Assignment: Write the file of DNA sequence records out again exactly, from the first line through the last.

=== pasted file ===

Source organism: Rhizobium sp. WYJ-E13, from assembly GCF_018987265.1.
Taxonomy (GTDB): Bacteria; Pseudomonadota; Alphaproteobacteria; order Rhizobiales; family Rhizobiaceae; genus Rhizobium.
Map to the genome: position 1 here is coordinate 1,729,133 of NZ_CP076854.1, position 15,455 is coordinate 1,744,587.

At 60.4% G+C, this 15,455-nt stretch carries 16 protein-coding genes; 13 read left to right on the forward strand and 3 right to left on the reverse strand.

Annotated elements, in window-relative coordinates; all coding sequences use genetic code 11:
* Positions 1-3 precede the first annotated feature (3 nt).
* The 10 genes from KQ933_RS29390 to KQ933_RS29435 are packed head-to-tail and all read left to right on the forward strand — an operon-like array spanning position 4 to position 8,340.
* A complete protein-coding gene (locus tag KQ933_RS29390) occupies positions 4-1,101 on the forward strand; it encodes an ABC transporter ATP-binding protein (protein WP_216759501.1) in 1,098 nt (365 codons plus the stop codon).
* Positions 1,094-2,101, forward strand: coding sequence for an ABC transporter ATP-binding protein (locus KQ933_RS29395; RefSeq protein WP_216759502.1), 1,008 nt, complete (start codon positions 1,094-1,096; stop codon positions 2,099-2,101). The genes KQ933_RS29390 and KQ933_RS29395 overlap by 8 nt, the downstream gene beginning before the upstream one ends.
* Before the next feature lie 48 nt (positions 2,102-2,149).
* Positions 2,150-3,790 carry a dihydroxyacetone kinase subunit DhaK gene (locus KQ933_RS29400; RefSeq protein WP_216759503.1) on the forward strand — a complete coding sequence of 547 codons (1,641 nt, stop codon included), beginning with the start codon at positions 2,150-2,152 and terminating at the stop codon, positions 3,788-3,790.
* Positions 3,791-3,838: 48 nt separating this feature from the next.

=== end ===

Source organism: Rhizobium sp. WYJ-E13, from assembly GCF_018987265.1.
Taxonomy (GTDB): Bacteria; Pseudomonadota; Alphaproteobacteria; order Rhizobiales; family Rhizobiaceae; genus Rhizobium.
Map to the genome: position 1 here is coordinate 1,729,133 of NZ_CP076854.1, position 15,455 is coordinate 1,744,587.

At 60.4% G+C, this 15,455-nt stretch carries 16 protein-coding genes; 13 read left to right on the forward strand and 3 right to left on the reverse strand.

Annotated elements, in window-relative coordinates; all coding sequences use genetic code 11:
* Positions 1-3 precede the first annotated feature (3 nt).
* The 10 genes from KQ933_RS29390 to KQ933_RS29435 are packed head-to-tail and all read left to right on the forward strand — an operon-like array spanning position 4 to position 8,340.
* A complete protein-coding gene (locus tag KQ933_RS29390) occupies positions 4-1,101 on the forward strand; it encodes an ABC transporter ATP-binding protein (protein WP_216759501.1) in 1,098 nt (365 codons plus the stop codon).
* Positions 1,094-2,101, forward strand: coding sequence for an ABC transporter ATP-binding protein (locus KQ933_RS29395; RefSeq protein WP_216759502.1), 1,008 nt, complete (start codon positions 1,094-1,096; stop codon positions 2,099-2,101). The genes KQ933_RS29390 and KQ933_RS29395 overlap by 8 nt, the downstream gene beginning before the upstream one ends.
* Before the next feature lie 48 nt (positions 2,102-2,149).
* Positions 2,150-3,790 carry a dihydroxyacetone kinase subunit DhaK gene (locus KQ933_RS29400; RefSeq protein WP_216759503.1) on the forward strand — a complete coding sequence of 547 codons (1,641 nt, stop codon included), beginning with the start codon at positions 2,150-2,152 and terminating at the stop codon, positions 3,788-3,790.
* Positions 3,791-3,838: 48 nt separating this feature from the next.